The reviewers warned me – don’t see The Iron Lady, the new movie starring Meryl Streep as Margaret Thatcher. Kelly Jane Torrance of the Washington Examiner mourns, “The climax of this movie about one of the most important people – not just women, but people – of the 20th century comes when Margaret Thatcher decides to throw out her dead husband’s clothes.” James Verniere of the Boston Herald asks, “Mamma mia! Why would you turn the story of Margaret Thatcher into a tale of a sweet, dotty old lady having a love affair with her beloved late husband?” Virginia Postrel excoriates the filmmakers: “These supposedly feminist filmmakers could have portrayed Thatcher as an ambitious woman who had nothing to feel guilty about. Instead they chose to inject guilt where it did not belong. They obscured Thatcher’s public accomplishments in a fog of private angst. The portrait of dementia isn’t the problem. The way the film uses old age to punish a lifetime of accomplishment is.”

Even the Washington Post, the New York Times (“You are left with the impression of an old woman who can’t quite remember who she used to be and of a movie that is not so sure either.”), and the New Yorker wonder why you would make a movie about one of the most influential and controversial political figures, the first woman to lead a Western country, the woman who arguably saved Great Britain and helped Ronald Reagan win the Cold War, and then spend half the film depicting her as a confused old lady with hallucinations.

Nevertheless, Thatcher is indeed a compelling figure, and the commercials and trailers showed Streep portraying her as a leader of conviction and strength. So I ignored the critics and bought a ticket. And the film was slightly better than I expected. It absolutely wastes about 40 percent of its time on the imagined scenes of a confused old lady. How much more rewarding it would have been to see a great actress play a pioneering political figure rising to power, leading her country, and facing opposition from both friends and enemies. Instead, we get a few vignettes of that, about half the film’s running time. So it wasn’t terrible, just a lost opportunity.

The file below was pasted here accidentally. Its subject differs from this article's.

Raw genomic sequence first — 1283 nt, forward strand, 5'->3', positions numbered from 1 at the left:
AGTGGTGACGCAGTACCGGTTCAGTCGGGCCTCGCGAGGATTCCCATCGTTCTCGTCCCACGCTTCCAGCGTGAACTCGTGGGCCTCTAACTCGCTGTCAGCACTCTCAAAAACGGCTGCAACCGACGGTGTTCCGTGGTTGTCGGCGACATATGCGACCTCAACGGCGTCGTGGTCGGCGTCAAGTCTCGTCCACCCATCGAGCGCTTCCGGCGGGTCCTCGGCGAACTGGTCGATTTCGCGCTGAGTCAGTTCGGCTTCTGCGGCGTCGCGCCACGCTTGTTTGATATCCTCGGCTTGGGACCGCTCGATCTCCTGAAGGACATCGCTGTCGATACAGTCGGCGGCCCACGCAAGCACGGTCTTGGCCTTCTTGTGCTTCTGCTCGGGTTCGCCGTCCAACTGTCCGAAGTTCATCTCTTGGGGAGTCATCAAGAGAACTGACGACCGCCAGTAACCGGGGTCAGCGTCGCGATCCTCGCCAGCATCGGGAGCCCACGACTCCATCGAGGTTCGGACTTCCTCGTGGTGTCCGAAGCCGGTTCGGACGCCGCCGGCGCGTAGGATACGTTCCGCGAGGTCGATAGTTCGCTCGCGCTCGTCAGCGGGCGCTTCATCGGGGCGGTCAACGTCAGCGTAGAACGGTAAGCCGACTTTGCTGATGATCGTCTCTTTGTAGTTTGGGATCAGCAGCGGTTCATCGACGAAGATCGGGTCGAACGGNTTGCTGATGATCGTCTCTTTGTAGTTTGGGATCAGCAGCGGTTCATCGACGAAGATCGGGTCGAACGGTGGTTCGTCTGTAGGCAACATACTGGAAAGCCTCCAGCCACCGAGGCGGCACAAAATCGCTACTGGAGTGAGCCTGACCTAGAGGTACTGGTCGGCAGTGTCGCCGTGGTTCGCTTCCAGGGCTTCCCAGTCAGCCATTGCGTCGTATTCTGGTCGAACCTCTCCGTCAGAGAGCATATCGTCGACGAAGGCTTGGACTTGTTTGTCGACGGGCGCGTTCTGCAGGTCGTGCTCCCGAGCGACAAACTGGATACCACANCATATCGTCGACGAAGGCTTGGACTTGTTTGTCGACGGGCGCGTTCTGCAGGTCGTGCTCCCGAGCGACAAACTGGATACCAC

Interestingly, the marketing team at Weinstein Company seems to understand the appeal of a film on Margaret Thatcher far better than the writer and director. They know what the audience wants. Take a look at the trailer:

 

You’ll notice that there’s not a single shot of the old-lady part of the movie. Instead, it’s two fast minutes of Margaret Thatcher in action. Including a final scene (“Gentlemen, shall we join the ladies”) that harks back to an earlier scene of Thatcher on her way up, dramatizes her uniqueness – and is actually not in the film.

So I have a suggestion: Often the DVD of a film will include the film as released to theaters and also a “Director’s Cut” that reflects the director’s own artistic choices that the studio may have blocked. I recommend that the DVD of The Iron Lady include a “Marketer’s Cut” that omits all the old-lady scenes and just shows us Margaret Thatcher the political figure. And if there’s good material like the “join the ladies” scene left on the cutting-room floor, then the marketers could add that back in. In that case, I’d buy the DVD. In fact, someone should start a Facebook campaign: “Put a Marketer’s Cut of The Iron Lady on the DVD.”

By the way, Mitt Romney should not want Republicans to watch this movie: It will remind them of what it means to be inspired by a political leader.